LA Times Blog

A federal judge has ruled that Los Angeles police officers should be paid for the time it takes them to put on and take off their uniforms and safety equipment, a ruling that could potentially cost the LAPD millions of dollars in back pay and higher salaries.

Los Angeles area could lose $300 million to state budget balancing

LA Times

A Schwarzenegger administration proposal would drain funds from cities and counties to help plug a huge budget hole. Skeptics say it's a ploy to scare voters into approving Propositions 1A-1F.

Memorial Honors Fallen Officers in California


On Tuesday law-enforcement agencies from across Fresno County came together to honor all California peace officers who have lost their lives while serving their communities.

L.A. Council Initiates Layoff Process for 400 City Workers

LA Times Blog

Faced with a looming $530-million budget gap, the Los Angeles City Council voted today to initiate the layoff process for up to 400 city workers and eliminate 1,200 vacant positions.

LAPD Panel OKs Medal for Killed, Seriously Injured Officers

LA TImes Blog

The Los Angeles Police Commission voted today to establish a medal for officers killed or seriously injured in the line of duty.

L.A. Police Union Protests Computer-Based Parolee Assessment

LA Times

In a letter to Gov. Schwarzenegger, the Police Protective League expresses concern over planned expansion of the tool, which would result in less monitoring of lower-risk offenders by parole agents.

Police Officers Slam Computer Program that Determines Parolee Risk

LA Times Blog

The union representing 9,800 Los Angeles police officers is accusing state corrections officials of compromising public safety by using computer-based risk assessments to reduce the number of parolees -- and by extension, the state prison population.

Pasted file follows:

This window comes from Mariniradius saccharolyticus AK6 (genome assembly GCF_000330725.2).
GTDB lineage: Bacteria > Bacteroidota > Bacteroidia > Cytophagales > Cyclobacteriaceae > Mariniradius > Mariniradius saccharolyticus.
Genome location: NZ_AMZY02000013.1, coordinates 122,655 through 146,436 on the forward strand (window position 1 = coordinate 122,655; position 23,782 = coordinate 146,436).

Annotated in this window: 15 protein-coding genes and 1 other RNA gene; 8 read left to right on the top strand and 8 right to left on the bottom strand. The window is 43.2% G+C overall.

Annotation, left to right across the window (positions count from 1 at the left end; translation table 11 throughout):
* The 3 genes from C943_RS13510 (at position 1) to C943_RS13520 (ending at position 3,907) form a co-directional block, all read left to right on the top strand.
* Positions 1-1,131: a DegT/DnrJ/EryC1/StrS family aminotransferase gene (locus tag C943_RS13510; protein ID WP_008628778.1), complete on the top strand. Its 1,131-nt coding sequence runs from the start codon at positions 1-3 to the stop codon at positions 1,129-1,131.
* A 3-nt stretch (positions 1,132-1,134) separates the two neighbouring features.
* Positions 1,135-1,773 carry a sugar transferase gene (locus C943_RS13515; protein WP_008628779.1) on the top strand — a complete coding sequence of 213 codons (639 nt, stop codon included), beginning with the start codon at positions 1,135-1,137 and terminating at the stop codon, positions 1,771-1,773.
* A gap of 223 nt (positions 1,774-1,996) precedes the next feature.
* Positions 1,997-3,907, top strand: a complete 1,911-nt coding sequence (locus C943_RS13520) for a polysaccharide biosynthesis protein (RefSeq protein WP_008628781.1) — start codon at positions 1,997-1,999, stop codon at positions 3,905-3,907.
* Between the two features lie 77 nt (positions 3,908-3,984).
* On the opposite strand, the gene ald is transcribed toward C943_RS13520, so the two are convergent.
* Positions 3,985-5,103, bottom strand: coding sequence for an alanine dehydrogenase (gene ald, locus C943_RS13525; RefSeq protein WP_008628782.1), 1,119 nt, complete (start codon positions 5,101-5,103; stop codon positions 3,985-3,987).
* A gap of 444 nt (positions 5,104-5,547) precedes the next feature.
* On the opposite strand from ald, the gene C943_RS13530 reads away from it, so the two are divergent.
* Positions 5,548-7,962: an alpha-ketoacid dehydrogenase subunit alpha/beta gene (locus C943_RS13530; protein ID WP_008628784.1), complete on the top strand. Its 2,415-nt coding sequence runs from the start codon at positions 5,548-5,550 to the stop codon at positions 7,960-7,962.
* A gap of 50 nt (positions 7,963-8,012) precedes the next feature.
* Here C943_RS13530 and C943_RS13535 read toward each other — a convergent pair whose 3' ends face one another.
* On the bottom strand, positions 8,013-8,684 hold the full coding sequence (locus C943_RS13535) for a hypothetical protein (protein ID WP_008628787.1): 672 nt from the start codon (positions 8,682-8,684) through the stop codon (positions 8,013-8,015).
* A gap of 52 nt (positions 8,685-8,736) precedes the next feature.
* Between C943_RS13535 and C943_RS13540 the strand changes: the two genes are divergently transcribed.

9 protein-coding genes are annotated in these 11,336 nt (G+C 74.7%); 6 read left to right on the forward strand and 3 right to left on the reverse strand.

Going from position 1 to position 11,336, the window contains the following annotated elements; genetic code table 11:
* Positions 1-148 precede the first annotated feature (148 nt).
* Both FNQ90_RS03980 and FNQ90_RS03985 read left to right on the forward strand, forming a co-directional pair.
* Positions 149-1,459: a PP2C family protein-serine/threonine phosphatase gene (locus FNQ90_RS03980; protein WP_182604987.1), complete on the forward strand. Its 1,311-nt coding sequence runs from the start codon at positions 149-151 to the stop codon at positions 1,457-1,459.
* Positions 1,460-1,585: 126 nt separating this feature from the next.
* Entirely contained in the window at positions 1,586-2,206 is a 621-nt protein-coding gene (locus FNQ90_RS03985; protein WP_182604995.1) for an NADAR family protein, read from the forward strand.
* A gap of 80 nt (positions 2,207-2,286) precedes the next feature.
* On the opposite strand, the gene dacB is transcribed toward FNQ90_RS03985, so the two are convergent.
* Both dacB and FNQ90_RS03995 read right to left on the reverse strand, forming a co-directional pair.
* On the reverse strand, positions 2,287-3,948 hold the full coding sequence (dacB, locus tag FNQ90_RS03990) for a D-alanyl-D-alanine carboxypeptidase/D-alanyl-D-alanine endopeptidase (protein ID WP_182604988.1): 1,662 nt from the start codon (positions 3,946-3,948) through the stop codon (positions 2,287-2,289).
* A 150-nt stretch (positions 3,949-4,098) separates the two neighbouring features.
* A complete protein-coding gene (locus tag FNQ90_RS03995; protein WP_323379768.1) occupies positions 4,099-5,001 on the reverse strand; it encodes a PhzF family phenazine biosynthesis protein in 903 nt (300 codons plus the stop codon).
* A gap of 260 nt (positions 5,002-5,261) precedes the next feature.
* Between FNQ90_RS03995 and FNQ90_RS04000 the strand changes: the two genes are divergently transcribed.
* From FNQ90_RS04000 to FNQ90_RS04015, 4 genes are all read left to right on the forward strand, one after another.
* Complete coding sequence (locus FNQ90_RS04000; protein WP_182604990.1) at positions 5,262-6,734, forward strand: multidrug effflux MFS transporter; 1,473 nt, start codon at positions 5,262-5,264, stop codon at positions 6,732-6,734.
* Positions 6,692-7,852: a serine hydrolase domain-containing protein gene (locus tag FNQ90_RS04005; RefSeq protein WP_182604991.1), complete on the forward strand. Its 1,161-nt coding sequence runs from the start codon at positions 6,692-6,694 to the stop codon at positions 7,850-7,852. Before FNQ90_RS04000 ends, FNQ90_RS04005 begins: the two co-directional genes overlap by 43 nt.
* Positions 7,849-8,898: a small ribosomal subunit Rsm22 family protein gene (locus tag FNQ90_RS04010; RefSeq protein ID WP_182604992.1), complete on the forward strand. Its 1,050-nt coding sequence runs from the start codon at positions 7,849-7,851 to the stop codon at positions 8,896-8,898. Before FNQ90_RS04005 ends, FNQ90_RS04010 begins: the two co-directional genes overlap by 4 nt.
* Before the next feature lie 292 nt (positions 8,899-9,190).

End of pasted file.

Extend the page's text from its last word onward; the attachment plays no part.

Purple Heart Award

City News Service

Los Angeles police officers who are killed or seriously injured in the line of duty could receive a Purple Heart from the Los Angeles Police Department under a proposal that will be considered Tuesday by the Police Commission.

City, County, Schools Face Deeper Cuts

Los Angeles Daily News

Los Angeles city, county and school officials Wednesday began bracing for – and plotting to fight – yet another round of budget cuts after California voters rejected a package of budget-reform ballot measures in Tuesday's election.

55 Stockton Cops to Get Layoff Notices

Stockton Record

STOCKTON - City Hall will issue layoff notices today to about 55 police officers and 35 civilian employees to shed costs, officials said Thursday, after Stockton and its police union ended labor talks without a deal.

Swine Flu: 21 Things Law Enforcement Needs to Know


At the time of this writing, only the potential for a pandemic has been mentioned, and summer approaches; not your “usual” cold and flu season. One school of thought is that we will see a relatively minor wave of flu cases which will diminish toward the end of the summer. However, when fall starts and schools are back in session and traditional cold and flu season begins, it’s possible we’ll see a more massive wave of infection and reach true pandemic status.